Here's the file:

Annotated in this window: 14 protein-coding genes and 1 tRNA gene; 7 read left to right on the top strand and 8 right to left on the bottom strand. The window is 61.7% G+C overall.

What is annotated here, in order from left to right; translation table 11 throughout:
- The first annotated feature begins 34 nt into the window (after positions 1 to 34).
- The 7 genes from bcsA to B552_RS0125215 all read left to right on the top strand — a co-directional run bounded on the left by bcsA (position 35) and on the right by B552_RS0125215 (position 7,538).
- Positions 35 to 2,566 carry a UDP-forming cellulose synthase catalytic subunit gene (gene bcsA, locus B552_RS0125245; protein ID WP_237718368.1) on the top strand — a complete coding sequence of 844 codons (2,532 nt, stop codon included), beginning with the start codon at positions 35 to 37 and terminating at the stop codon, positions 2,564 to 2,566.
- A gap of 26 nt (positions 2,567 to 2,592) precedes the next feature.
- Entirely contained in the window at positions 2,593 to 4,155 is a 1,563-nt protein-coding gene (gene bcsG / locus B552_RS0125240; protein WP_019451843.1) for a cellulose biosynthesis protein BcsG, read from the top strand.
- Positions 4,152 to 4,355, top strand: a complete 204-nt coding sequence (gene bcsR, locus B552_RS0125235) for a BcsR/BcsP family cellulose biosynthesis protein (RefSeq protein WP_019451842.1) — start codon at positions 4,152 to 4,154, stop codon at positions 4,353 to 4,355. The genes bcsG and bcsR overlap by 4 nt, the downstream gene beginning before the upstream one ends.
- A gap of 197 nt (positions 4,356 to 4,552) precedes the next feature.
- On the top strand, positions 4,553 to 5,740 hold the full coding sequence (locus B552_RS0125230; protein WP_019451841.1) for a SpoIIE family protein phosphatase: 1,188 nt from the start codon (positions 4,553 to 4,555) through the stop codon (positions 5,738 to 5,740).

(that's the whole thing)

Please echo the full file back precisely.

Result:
Annotated in this window: 14 protein-coding genes and 1 tRNA gene; 7 read left to right on the top strand and 8 right to left on the bottom strand. The window is 61.7% G+C overall.

What is annotated here, in order from left to right; translation table 11 throughout:
- The first annotated feature begins 34 nt into the window (after positions 1 to 34).
- The 7 genes from bcsA to B552_RS0125215 all read left to right on the top strand — a co-directional run bounded on the left by bcsA (position 35) and on the right by B552_RS0125215 (position 7,538).
- Positions 35 to 2,566 carry a UDP-forming cellulose synthase catalytic subunit gene (gene bcsA, locus B552_RS0125245; protein ID WP_237718368.1) on the top strand — a complete coding sequence of 844 codons (2,532 nt, stop codon included), beginning with the start codon at positions 35 to 37 and terminating at the stop codon, positions 2,564 to 2,566.
- A gap of 26 nt (positions 2,567 to 2,592) precedes the next feature.
- Entirely contained in the window at positions 2,593 to 4,155 is a 1,563-nt protein-coding gene (gene bcsG / locus B552_RS0125240; protein WP_019451843.1) for a cellulose biosynthesis protein BcsG, read from the top strand.
- Positions 4,152 to 4,355, top strand: a complete 204-nt coding sequence (gene bcsR, locus B552_RS0125235) for a BcsR/BcsP family cellulose biosynthesis protein (RefSeq protein WP_019451842.1) — start codon at positions 4,152 to 4,154, stop codon at positions 4,353 to 4,355. The genes bcsG and bcsR overlap by 4 nt, the downstream gene beginning before the upstream one ends.
- A gap of 197 nt (positions 4,356 to 4,552) precedes the next feature.
- On the top strand, positions 4,553 to 5,740 hold the full coding sequence (locus B552_RS0125230; protein WP_019451841.1) for a SpoIIE family protein phosphatase: 1,188 nt from the start codon (positions 4,553 to 4,555) through the stop codon (positions 5,738 to 5,740).